Vegetarians and vegans differ in their beliefs regarding the use of animals by humans. This is why some vegetarians may consume animal-derived products, whereas vegans do not.
Feeder Diet: All things in moderation.
Okay, I have been avoiding this last topic for quite a while, because I was not sure how to address it. It was highlighted in one of my other foodie magazines “Restaurant Hospitality” from October! And I have been meaning to pass it on. I have used a portion of the cover once or twice as a tease, but here’s the full shot.
It’s not so much the eye grabbing riff on “show me the meat”; or “where’s the beef” as it is the sub-headline: “Plant-based Proteins Capture the Mainstream”. It would be easy for the Feeder to latch onto the “Fake” craze coming into our lexicon lately by fearless leader, meaning “anything I don’t want to believe, no matter if it is an indisputable matter of fact, is “Fake”, i.e., a lie”. So it would be easier to poke fun at “fake” meat, going off on “why bother, eat the real stuff”, using phrases like “it almost” tastes like beef” and other dismissive statements. But, the real fact is that there are many people who for medical, or real conviction care what goes into their mouth and bodies and where it comes from, see previous paragraphs.
The article in Hospitality begins with: “It began with Vegans, but now meatless burgers have been embraced by meat eaters looking to reduce their intake of animal flesh both for health reasons and to mitigate global warming” a restaurateur in San Francisco founder of “Monty’s Good Burger” who developed the meatless “Impossible Burger” made from ingredients such as wheat protein, coconut oil and heme (a protein in hemoglobin) that makes the product appear to bleed! . The meatless concept has taken hold, as evidenced by none other than that paragon of “greasy burger joints” White Castle which introduced an Impossible Burger slider into all of its 377 “restaurants” in 13 states; topping the original slider’s price of 73 cents to a whopping (no pun intended) $1.99 apiece! Other venues and “joints” are following suit, such as Next Level Burger in Bend, Oregon, Carl’s Junior, and reports are that the Golden Arches is in development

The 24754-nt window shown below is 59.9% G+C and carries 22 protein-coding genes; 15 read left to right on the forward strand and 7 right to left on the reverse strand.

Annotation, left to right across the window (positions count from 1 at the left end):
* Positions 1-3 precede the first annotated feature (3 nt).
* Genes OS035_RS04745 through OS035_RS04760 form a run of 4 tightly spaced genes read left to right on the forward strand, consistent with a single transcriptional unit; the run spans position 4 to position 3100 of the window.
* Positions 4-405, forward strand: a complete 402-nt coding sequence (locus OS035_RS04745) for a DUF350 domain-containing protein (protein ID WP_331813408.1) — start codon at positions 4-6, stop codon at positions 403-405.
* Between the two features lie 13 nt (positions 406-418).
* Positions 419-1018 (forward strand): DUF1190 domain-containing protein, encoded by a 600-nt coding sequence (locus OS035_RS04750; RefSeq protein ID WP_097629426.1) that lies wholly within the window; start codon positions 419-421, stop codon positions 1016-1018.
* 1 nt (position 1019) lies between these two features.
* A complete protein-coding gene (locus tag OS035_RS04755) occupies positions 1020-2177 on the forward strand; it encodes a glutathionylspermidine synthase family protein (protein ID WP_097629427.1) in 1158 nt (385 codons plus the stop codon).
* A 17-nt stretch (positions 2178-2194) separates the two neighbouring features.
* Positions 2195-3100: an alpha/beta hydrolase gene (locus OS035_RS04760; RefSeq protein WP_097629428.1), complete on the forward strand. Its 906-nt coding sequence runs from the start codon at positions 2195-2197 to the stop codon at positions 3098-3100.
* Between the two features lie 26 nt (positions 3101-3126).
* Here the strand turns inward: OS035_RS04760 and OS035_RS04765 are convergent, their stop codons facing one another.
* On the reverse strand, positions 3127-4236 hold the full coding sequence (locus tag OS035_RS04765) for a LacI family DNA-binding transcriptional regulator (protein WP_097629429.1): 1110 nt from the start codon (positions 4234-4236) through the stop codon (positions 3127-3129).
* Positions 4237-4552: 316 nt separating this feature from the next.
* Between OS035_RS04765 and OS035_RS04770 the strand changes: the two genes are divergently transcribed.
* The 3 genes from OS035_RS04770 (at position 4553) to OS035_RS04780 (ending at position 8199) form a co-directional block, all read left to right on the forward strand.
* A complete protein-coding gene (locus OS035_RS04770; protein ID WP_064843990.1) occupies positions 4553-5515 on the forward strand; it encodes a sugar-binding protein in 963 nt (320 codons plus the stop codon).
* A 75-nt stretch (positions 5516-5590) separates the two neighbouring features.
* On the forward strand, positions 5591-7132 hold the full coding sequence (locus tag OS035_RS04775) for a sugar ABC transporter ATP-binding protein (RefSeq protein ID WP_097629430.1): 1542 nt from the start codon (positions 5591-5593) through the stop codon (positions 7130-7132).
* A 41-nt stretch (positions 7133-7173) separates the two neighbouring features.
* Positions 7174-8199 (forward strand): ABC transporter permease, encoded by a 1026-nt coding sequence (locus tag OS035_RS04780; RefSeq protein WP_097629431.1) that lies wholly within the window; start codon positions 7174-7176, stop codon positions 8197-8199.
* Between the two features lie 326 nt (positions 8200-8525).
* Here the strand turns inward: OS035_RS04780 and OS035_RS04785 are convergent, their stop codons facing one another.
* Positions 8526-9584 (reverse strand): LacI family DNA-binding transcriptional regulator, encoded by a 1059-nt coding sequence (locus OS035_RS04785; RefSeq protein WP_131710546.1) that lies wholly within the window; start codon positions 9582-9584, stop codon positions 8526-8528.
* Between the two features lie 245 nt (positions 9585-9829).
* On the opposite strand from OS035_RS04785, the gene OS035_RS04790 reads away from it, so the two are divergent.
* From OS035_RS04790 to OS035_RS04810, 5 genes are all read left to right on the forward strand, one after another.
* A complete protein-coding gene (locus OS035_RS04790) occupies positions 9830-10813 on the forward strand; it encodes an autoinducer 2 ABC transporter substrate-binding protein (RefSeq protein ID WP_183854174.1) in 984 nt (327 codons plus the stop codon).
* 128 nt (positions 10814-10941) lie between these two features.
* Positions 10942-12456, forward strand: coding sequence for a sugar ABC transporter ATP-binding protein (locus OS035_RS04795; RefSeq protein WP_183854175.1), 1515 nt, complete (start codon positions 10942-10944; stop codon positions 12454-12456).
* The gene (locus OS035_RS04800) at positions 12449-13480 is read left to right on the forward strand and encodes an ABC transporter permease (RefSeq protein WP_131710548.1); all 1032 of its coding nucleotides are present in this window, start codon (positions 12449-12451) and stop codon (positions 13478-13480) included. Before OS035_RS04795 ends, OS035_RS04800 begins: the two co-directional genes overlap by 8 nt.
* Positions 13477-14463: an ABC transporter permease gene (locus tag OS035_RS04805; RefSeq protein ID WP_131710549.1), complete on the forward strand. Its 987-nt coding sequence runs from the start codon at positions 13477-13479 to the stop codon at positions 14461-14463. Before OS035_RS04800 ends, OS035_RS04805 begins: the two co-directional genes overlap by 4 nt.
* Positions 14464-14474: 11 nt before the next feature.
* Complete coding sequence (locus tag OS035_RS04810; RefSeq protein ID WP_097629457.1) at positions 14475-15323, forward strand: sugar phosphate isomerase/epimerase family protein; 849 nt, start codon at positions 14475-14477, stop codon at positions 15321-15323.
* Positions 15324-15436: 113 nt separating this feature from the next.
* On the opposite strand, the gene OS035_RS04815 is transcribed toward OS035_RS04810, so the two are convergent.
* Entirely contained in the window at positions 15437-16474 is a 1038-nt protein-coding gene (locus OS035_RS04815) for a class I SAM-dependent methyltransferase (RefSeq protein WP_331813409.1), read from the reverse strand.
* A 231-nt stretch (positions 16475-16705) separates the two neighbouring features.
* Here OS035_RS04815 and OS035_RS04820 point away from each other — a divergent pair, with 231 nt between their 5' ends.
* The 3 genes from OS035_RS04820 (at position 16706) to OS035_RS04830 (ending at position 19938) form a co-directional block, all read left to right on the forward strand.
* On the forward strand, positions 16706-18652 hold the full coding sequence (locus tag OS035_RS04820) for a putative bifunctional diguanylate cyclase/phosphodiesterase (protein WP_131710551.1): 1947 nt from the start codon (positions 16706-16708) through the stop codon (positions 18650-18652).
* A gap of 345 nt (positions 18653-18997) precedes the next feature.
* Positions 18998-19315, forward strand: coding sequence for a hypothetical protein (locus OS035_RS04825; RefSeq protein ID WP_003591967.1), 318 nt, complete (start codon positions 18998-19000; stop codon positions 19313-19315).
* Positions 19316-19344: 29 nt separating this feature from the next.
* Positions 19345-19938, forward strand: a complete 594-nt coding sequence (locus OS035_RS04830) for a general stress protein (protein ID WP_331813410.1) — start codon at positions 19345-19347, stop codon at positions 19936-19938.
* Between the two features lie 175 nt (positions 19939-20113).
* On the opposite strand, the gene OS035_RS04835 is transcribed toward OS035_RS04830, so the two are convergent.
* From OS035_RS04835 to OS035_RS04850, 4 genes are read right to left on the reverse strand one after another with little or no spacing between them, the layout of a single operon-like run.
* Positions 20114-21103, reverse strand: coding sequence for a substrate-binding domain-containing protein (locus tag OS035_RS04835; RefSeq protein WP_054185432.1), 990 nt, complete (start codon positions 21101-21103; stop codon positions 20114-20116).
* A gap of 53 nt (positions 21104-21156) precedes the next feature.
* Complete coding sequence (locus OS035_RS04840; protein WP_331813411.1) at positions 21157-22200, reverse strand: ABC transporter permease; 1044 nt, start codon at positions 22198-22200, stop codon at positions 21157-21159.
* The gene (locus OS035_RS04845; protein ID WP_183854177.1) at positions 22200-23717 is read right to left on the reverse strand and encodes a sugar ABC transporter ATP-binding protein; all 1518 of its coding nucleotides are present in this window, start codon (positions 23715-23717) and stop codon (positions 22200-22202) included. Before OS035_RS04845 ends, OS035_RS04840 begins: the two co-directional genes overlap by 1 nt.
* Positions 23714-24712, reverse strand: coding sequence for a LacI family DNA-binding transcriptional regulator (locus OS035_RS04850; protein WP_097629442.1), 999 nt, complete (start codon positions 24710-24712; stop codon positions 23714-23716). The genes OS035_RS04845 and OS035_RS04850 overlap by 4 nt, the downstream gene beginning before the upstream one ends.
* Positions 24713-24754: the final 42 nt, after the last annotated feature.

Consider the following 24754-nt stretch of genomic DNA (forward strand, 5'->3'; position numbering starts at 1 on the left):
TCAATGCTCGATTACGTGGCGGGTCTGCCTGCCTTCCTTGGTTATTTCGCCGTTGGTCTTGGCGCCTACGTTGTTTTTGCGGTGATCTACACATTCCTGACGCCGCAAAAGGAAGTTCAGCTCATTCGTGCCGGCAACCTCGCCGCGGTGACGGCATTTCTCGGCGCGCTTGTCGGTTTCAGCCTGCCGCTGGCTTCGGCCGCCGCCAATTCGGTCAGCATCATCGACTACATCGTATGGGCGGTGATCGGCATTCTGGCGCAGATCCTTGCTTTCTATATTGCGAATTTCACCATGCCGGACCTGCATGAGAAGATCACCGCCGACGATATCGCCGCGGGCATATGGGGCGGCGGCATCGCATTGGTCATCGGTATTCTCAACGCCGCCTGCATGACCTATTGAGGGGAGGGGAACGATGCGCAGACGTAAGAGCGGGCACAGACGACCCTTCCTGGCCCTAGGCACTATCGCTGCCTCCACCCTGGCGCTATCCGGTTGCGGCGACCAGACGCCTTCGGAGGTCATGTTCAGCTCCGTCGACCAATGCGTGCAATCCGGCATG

Ending with further proof that meatless proteins are “capturing the mainstream” is an article in the WAPO from mid-April by Tim Carman, Tom Sietsema’s understudy and probably heir, entitled “Burger King’s Impossible Whopper tastes even better than the real thing”
My old home town St. Louis has been selected as the test market for the Impossible Whopper (not Burger), and if interested you should read the whole piece
His bottom line is not so glowing, but maybe realistic
“After eating more than a dozen Impossible-branded burgers in St. Louis — including Red Robin’s thick-cut version, which had none of the chin-dribbling juices you desire from a big, sloppy grilled hamburger — I’ve come to the conclusion that the producer of this meat alternative is a master illusionist. After one bite, you swear the Impossible patty tastes just like beef. After a second bite, you begin to sense the illusion behind the science. After a third, you’re ready to invest in the whole enterprise. With time, the illusion becomes its own alternative reality: The product is close enough to beef that your brain is willing to fill in the rest of the flavors, even if somewhere in the dark recesses of your cerebral cortex, you know it’s all a lie.”
Stand by America!!
That’s a wrap!
Well, that’s about the end of my list. Somewhat caught up. Hope you weren’t bored. In the future, I have been promised some of the Gold stuff to use in cooking, a couple of reviews of “Slice” in Leonardtown, and I’m sure they’ll just keep coming.
So keep reading and